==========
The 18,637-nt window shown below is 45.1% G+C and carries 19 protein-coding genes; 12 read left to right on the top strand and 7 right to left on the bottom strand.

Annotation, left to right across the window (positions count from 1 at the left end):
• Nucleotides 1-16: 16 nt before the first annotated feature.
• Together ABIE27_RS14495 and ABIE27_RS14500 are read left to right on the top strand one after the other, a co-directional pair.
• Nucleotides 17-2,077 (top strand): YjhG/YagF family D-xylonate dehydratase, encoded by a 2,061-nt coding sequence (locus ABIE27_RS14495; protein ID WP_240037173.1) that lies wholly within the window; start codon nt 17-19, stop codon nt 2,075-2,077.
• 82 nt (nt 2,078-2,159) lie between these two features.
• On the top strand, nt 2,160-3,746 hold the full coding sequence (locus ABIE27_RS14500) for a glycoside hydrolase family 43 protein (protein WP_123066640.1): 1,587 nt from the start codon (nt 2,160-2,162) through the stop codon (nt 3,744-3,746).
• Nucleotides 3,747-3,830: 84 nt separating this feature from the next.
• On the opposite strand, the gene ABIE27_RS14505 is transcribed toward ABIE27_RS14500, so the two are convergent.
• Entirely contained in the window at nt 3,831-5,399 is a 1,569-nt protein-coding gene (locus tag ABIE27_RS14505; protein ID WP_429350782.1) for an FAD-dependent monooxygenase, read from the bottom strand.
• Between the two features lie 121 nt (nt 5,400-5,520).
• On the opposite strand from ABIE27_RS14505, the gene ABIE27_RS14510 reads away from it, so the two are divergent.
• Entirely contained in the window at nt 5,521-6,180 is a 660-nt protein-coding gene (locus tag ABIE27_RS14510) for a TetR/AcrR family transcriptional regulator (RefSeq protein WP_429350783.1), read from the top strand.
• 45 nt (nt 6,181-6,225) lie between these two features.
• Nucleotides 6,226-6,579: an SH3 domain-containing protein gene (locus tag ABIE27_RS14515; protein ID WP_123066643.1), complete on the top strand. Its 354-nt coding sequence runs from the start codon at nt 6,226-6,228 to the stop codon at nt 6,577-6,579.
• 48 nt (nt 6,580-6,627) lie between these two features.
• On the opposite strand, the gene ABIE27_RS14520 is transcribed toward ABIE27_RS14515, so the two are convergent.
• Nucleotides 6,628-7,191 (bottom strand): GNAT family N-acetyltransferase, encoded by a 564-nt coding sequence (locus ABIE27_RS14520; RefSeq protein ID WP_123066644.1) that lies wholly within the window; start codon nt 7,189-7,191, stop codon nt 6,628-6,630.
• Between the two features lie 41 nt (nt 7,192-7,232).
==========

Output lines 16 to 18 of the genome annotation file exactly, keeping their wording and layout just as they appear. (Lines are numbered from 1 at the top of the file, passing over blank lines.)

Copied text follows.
• 48 nt (nt 6,580-6,627) lie between these two features.
• On the opposite strand, the gene ABIE27_RS14520 is transcribed toward ABIE27_RS14515, so the two are convergent.
• Nucleotides 6,628-7,191 (bottom strand): GNAT family N-acetyltransferase, encoded by a 564-nt coding sequence (locus ABIE27_RS14520; RefSeq protein ID WP_123066644.1) that lies wholly within the window; start codon nt 7,189-7,191, stop codon nt 6,628-6,630.